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February 2, 2005 -Teterboro, N.J.- corporate jet skids over highway.
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Teterboro Airport does not have adequate safety runoff areas at the ends of its runway.
Neither does Santa Monica Airport.
 
Challenger 600 corporate jets like the one below involved in this accident, fly in and out of Santa Monica Airport regularly.
 
 
 
 

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TETERBORO, NJ - FEBRUARY 2: A CL-600 Challenger corporate jet sits partially inside a warehouse after crashing while trying to take off from Teterboro Airport in February 2, 2005 in Teterboro, New Jersey. The plane, with 11 aboard, skidded across Route 46 during the morning rush hour striking two cars before crashing into the building. (Photo by Mario Tama/Getty Images)

If this should happen at Santa Monica Airport, the results could be far worse. Bundy traffic is often heavy, and there is a gas station and homes just across the street from the end of the runway to the east in Los Angeles. To the west, there are homes just across 23rd street in Santa Monica. Without the proper safety runoff areas, the FAA and the City of Santa Monica are running a dangerous airport.

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Newly elected  Hasbrouck Heights, New Jersy Councilwoman Carol Skiba writes about the Teterboro Airport accident.

February 7, 2005

Wednesday, February 2nd started out with blue skies and warmer weather; the prospect of a nice day. I was in my bathroom about 7:00 AM when I heard a sound I never heard in all the years in my home. It was the sound of metal folding. The hair on the back of my neck started to stand up and my intuition said plane crash. Ten seconds after that thought my phone rang. My worst fears were confirmed - a jet had broken through the fence at Teterboro Airport, crossed Route 46 and stopped in a building across the highway.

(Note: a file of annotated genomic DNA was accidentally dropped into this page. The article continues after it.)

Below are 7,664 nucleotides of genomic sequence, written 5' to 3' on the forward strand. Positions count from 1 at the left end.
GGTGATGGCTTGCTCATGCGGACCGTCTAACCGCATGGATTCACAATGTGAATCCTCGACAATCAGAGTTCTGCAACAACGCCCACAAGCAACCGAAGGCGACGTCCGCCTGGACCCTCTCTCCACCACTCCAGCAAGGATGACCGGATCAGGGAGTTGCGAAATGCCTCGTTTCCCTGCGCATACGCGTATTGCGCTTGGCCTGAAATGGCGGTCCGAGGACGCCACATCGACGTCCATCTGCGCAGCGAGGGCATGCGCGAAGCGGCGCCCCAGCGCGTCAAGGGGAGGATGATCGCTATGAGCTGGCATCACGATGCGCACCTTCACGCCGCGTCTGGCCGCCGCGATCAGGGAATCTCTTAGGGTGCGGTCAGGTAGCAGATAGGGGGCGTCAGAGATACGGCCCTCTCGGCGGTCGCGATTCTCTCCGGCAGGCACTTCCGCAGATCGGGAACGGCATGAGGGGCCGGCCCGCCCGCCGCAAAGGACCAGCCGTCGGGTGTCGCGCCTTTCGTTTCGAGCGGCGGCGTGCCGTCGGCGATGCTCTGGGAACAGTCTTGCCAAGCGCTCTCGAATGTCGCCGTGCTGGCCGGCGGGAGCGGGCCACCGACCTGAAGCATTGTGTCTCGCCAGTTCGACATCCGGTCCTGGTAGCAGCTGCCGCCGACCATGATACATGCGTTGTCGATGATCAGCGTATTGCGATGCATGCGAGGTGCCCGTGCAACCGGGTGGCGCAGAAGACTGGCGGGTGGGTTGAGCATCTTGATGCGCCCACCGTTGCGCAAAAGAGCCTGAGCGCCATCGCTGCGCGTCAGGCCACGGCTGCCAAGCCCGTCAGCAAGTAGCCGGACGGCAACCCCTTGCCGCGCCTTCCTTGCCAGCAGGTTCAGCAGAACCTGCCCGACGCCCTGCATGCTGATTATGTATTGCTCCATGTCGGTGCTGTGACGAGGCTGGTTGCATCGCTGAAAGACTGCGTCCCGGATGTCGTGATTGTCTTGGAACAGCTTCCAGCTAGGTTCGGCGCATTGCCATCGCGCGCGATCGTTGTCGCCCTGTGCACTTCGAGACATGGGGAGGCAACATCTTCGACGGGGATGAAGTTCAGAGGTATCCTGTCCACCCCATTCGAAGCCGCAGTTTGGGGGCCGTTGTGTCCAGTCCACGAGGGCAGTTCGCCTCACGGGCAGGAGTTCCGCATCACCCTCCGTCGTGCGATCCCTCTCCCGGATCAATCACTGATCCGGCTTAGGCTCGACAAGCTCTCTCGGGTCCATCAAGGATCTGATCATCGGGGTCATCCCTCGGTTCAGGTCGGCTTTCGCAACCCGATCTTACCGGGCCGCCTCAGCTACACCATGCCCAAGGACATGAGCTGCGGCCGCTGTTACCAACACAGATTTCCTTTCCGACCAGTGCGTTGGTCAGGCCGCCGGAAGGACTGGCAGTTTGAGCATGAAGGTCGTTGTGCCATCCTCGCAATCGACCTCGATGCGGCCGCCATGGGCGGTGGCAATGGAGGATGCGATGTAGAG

I was at the crash site for about three hours. What I saw left me shocked and horrified. I was heartsick the whole day. I want to take this opportunity to give heartfelt thanks to all of the volunteers on the Hasbrouck Heights Fire Department for the excellent, well-coordinated, professional job they did during this very volatile situation. The jet had a whole tank of fuel and our Fire Department displayed huge resources of bravery and heroism in protecting lives.

For the past three years, I have not been attempting to close Teterboro Airport as some people may say. What I have been doing is trying to bring some sort of compromise to the table. I am very deeply concerned about the safety of the densely packed residential communities which surround Teterboro Airport, ours included.

I do not expect to close one of Port Authority's highly profitable "economic engines." However, I do expect the Port Authority to be accountable for its operation of Teterboro Airport. I also do expect Port Authority to do everything necessary to ensure safety for the residents, quality of life for the residents, to lessen the impact of noise and allow children to learn, and, depending on the results of the environmental impact study, lessen any ill health affects from aircraft emissions.

Aircraft double the size, and sometimes 3 times the size, of the aircraft that crashed this past week use Teterboro Airport on a daily basis. You must ask yourselves, where is the buffer zone, where are the safety barriers, how can Teterboro Airport handle a crash of larger aircraft. It does not take a rocket scientist to realize that as the size of the jet increases, so does the size of the emergency.

Port Authority has already vastly expanded Teterboro Airport and has more plans on the table for further expansion, all without being above board and giving notice to its surrounding neighbors. It seems very ironic to me that there was a statement in the paper about cutting flight activity, but no mention as to how much - by 1,000 flights a year, 2,000. Would those numbers really matter with 202,000 flights a year?

For those of you who feel Teterboro Airport was there first, I have friends in Wood-Ridge whose homes are over 100 years old. In fact, Port Authority condemned neighborhoods with a view toward expanding their "testing" facility. Irrespective of who you feel came first, what is obvious to those who have lived here a long time is that Port Authority not only lacks the integrity and honesty to be forthcoming about its growth and expansion, but has exhibited blatant disregard for the impact it creates on its neighbors as it expands facilities and covers wetlands.

Right in your own backyards, look back over the past 6 months and it will have to be acknowledged that Teterboro Airport had a major cocaine operation busted in August (despite representations at public meetings that everyone who uses the facility is known); a 73,000 pound jet aircraft blew off the south end runway in December (in the vicinity of your children's soccer field); and this recent jet crash which, only by the grace of God, could have been very much worse.